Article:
Yes, I am well aware that we are currently in the month of June and that therefore by review of the book I read in April is VERY out of date! Hey, as I’ve often said, better late than never 🙂 You may recall that I read Gods Behaving Badly by Marie Phillips in January, Tailchaser’s Song by Tad Williams in February and Hominds by Robert J. Sawyer in March. Since Hominds was the first book in a trilogy, I decided to continue along this theme and tackle the second book: Humans.
Following in the description found on Amazon:
For the most part, Ponter Boddit is happy to be back in his own world of Neanderthals. He has reunited with friends and family, and returned to his life as a physicist. Yet he can’t help but feel that unfinished business remains from his trip to the parallel world inhabited by the strange, possibly dangerous people who call themselves Homo sapiens. And he would like to see Mary Vaughan again.Humans, the second volume in Robert J. Sawyer’s Neanderthal Parallax trilogy, tells the story of Ponter’s second trip to our world and the opening of the portal between worlds to a few other travellers. It is for the most part a quiet story of the deepening relationship between Ponter and Mary, as Ponter continues his investigation of the human world and develops a growing interest in the preoccupation of its residents with religion. Meanwhile, intercut scenes of Ponter in therapy in his homeworld contribute to a growing tension in the story, as the reason for Ponter’s feelings of guilt is slowly revealed. At the same time, scientists are beginning to notice that something odd is happening with the magnetic fields of both Earths.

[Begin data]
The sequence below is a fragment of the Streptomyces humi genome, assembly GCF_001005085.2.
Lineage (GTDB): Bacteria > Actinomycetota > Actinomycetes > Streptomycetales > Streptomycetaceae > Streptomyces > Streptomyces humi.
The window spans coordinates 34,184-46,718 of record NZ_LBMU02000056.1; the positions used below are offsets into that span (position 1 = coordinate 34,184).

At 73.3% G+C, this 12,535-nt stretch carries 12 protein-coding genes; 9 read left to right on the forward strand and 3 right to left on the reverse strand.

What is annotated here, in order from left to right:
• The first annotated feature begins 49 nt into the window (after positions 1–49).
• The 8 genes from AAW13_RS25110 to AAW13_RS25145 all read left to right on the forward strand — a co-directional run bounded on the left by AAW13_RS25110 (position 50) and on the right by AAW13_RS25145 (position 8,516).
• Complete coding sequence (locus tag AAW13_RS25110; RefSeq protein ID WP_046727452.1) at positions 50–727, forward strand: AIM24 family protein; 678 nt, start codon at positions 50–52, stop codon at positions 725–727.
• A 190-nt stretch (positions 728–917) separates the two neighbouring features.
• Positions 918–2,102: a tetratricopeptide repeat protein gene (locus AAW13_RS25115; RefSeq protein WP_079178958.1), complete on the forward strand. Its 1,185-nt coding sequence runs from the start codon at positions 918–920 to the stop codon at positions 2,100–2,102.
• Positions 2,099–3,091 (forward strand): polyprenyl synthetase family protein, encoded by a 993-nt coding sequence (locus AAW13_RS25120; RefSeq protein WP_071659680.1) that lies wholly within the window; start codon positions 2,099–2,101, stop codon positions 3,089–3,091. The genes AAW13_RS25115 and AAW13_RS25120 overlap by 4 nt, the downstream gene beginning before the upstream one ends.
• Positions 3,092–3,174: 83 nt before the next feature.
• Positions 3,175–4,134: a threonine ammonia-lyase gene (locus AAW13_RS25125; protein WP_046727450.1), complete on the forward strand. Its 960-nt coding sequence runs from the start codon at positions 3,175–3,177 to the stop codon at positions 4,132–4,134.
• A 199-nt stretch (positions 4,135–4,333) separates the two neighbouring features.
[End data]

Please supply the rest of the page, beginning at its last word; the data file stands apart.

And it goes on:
I’m fairly certain that I’ve previously mentioned that Sawyer is one of my all time favorite authors, and the first two books in the The Neanderthal Parallax continue to prove this to me. As a middle book it doesn’t have the same intensity that you find in a standalone book, or the opening or closing of a series. For some this might turn them off, after all Sawyer is one who writes in a way that draws you in quickly and keeps you there. This book was much slower in pace than any other book I’d read by Sawyer, it took me pretty much the entire month of April to read. Humans is not as exciting as Hominds but I still found it to be a very well written book with great character developement. Don’t get me wrong, this is not one of my favorite books, but I still found it to be a satisfactory read.